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Welcome to the weekly Fantasy Baseball Prospect Primer.  In this space, we will inform you about prospects who have recently been called up or who might become fantasy contributors in the near future. Especially good for Keeper leagues, you'll want to check in weekly to get the latest news and advice for the coming week about prospects of fantasy relevance. Whether you need a great future keeper or you're just tired of starting Trevor Cahill in that last SP slot, or if you're just looking for the next big thing in fantasy baseball, this is the article for you!



Brad Miller (SS, SEA) – Rush a hitter through the minors and call him up to “The Show” prematurely? The Seattle Mariners are at it once again, trying to spark a notoriously dead offense. With Dustin Ackley, Carlos Triunfel, and Nick Franklin each getting a shot in the Mariners' infield, next in line is shortstop Brad Miller. Miller was selected in the second round out of Clemson by the Mariners in 2011. I’ll give Seattle this:  Miller is more prepared for the majors than their recent backstop call-up in Mike Zunino.

Courtesy of NBCSports/Hardball Times

Miller has performed at every level and answered every challenge presented to him in the minors. Through 26 games at the Triple-A level, Miller had a .356/.426/.596 slash line with 12 HR to his credit. I don’t expect the power to translate to the majors, but I can see a Manny Machado-esque doubles hitter in the young shortstop. Seattle's minor league affiliates are very hitter friendly, but Miller has  put up a very respectable .282/.370/.403 slash line on the road as well. What makes him successful is his above-average plate discipline and advanced approach for such a young hitter. Miller had a 35:48 BB/K ratio through his two minor league stops this season, which is respectable in whichever baseball league you're hitting in.

It seems Seattle is determined to set their infield of the future this year, and they hope Brad Miller is the answer at shortstop. The relatively weak fantasy position is what makes Miller enticing. There are too many unknown factors for me to advise everyone to pick him up, such as the ballpark change, weak line-up for counting statistics, and Miller's lack of defensive polish, which could prevent him from sticking in the majors. He certainly has the hitting pedigree to take a flier on if you need the shortstop help, especially in AL-Only leagues. At the very least, watchlist him and see what happens. In his first two MLB games, he was held hitless, but Sunday night he went 2-3 with a run scored.

Taylor Jordan (SP, WAS) – While Dan Haren sits on the shelf with an injury and tries to recapture some of his lost skills, the Washington Nationals have called up Taylor Jordan to help supplement the rotation. Jordan isn't a top prospect, nor does he have any sort of fantastic repertoire, but he does have what a lot of major league pitchers lack:  above-average control of the the strike zone.

Jordan made his debut on Saturday against the New York Mets, where he went 4.1 innings and gave up three runs (only one earned) with one strikeout. He was not helped at all by the three errors made by the Nationals’ defense, and that resulted in a high pitch count early for the 24-year old. He primarily uses a fastball/slider combination for his starts and still lacks the major-league quality changeup he will need to be an effective starter. His fastball does sit at 94-95 mph with some sinking life to it. Nonetheless, he stands to make a few starts and could be a decent play against weaker teams in the National League for NL-Only leagues and spot starts in mixed formats because of his control.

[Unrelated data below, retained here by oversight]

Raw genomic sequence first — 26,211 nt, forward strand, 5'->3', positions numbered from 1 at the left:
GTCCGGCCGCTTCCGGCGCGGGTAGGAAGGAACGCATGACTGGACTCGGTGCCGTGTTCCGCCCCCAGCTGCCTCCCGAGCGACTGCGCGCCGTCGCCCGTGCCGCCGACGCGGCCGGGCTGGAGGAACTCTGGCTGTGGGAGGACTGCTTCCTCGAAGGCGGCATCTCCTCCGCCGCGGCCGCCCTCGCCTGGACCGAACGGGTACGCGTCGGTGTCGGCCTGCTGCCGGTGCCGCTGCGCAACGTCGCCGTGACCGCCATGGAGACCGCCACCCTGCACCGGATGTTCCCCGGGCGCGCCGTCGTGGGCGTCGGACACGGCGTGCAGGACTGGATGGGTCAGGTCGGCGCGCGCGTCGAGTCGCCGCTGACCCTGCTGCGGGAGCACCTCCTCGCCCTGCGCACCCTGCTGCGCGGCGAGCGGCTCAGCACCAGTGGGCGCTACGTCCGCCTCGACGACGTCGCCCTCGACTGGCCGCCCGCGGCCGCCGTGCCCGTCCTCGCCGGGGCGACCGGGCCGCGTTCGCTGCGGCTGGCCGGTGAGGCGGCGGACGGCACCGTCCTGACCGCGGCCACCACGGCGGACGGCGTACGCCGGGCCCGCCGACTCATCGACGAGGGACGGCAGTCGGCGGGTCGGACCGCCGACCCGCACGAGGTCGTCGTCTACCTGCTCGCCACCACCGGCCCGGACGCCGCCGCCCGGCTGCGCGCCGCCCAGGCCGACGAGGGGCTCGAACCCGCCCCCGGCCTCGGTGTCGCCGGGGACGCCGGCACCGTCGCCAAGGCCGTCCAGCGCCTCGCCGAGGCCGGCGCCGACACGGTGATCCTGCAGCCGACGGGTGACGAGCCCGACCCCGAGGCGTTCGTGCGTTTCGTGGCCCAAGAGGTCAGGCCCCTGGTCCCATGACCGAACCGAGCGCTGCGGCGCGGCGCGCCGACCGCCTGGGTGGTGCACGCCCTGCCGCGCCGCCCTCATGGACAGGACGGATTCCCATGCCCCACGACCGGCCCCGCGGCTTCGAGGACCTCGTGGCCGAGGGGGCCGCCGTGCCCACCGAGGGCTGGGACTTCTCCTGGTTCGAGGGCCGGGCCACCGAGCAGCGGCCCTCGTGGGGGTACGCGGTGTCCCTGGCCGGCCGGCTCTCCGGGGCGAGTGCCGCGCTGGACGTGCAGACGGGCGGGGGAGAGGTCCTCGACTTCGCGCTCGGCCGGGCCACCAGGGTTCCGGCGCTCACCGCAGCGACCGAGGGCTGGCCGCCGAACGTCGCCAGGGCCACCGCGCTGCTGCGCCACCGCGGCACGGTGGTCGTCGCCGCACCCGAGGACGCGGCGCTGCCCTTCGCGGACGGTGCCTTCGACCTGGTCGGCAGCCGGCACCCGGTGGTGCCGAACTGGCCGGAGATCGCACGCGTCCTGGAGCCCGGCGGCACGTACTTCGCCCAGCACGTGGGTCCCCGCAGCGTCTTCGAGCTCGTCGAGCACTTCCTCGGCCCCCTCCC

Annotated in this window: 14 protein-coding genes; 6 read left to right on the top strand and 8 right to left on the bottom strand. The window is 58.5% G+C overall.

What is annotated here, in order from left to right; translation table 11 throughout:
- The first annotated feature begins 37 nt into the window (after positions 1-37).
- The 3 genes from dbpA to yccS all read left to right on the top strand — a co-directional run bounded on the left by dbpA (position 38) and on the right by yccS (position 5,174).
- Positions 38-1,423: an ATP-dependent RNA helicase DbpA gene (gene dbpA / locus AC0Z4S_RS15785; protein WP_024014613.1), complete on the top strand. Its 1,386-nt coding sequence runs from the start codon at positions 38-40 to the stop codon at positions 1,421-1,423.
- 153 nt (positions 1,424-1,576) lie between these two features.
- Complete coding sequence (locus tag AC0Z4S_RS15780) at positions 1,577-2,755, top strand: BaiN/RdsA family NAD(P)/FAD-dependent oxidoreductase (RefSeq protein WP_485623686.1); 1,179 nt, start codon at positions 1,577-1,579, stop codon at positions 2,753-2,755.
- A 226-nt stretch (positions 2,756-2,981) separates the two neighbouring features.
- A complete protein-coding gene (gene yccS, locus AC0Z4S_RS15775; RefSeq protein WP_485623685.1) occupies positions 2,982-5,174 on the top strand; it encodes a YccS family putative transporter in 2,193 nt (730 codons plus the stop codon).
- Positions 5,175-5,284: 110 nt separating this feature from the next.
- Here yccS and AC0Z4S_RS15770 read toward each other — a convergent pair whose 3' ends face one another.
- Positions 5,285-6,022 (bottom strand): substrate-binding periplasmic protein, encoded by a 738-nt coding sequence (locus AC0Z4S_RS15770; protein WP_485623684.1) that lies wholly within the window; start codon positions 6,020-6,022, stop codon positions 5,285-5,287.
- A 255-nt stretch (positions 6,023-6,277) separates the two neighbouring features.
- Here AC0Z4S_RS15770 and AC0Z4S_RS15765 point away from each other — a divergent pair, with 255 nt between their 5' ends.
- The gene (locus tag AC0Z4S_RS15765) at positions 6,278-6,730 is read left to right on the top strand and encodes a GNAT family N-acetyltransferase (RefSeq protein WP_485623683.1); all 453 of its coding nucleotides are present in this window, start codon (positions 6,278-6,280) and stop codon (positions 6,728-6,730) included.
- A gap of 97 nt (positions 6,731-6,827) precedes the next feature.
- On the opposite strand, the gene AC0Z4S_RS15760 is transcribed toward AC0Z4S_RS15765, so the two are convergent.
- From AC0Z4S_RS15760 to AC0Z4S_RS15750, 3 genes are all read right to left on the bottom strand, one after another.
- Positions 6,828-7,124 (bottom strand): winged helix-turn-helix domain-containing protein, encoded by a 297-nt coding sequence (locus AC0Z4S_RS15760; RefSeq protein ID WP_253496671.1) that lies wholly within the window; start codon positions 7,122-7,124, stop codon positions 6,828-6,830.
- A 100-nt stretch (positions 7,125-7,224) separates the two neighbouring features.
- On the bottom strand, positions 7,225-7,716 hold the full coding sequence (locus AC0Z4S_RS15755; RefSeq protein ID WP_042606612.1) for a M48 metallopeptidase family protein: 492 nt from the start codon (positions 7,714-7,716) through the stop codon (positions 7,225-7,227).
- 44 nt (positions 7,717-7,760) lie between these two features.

I don’t see why Jordan won’t get at least a few starts in the coming weeks as Haren tries to return to form. Otherwise, he will return to the minors-- probably at Triple-A, since he has little left to prove at Double-A where he posted a sterling 0.94 ERA over 72 innings. That’s why he has made the fantasy relevance column-- he was near untouchable in Double-A and you never know how that will translate in the majors. He is also one of those Tommy John surgery success stories as he was rehabbing in 2011-2012 and has been amazing since coming back. It’s becoming a great story for these pitchers who come back from the surgery (which is no minor procedure, by the way) better than they ever were prior to going under the knife.



Trevor Bauer on May 13, 2013Trevor Bauer (SP, CLE) – I hardly consider him a fantasy prospect anymore, but the media continues to give this guy credit and write fantasy advice columns on him, so I’ll update you, as well. He has a world of talent, but he refuses to change his pitching methods-- basically, he prefers to throw balls instead of strikes to strikeout hitters. Makes sense right? Until he changes, which the Indians are reportedly trying to do, he is a non-factor in the fantasy realm.

Danny Hultzen (SP, SEA) – Some of you may remember this top prospect from last year. He was ranked as high as the second-best prospect in baseball at one point. Well, Hultzen is back from injury and had his first appearance in Triple-A last week. He posted six scoreless innings with only two hits allowed while striking out six batters. Not bad for a return outing, eh? Like Taijuan Walker, put Hultzen on your watchlist as a call-up is all but certain down the home stretch of the season, and perhaps even sooner.

Sonny Gray (SP, OAK) – Oakland only has four starting pitchers on their roster at the moment, and with days off they won't need a fifth until July 8. With Dan Straily struggling in his stint in the majors, don’t be surprised to see Oakland call-up their first-round pick from 2011 in Sonny Gray. He currently has a 3.02 ERA through 15 starts at Triple-A Sacramento and might be a good one to roster when/if called up.


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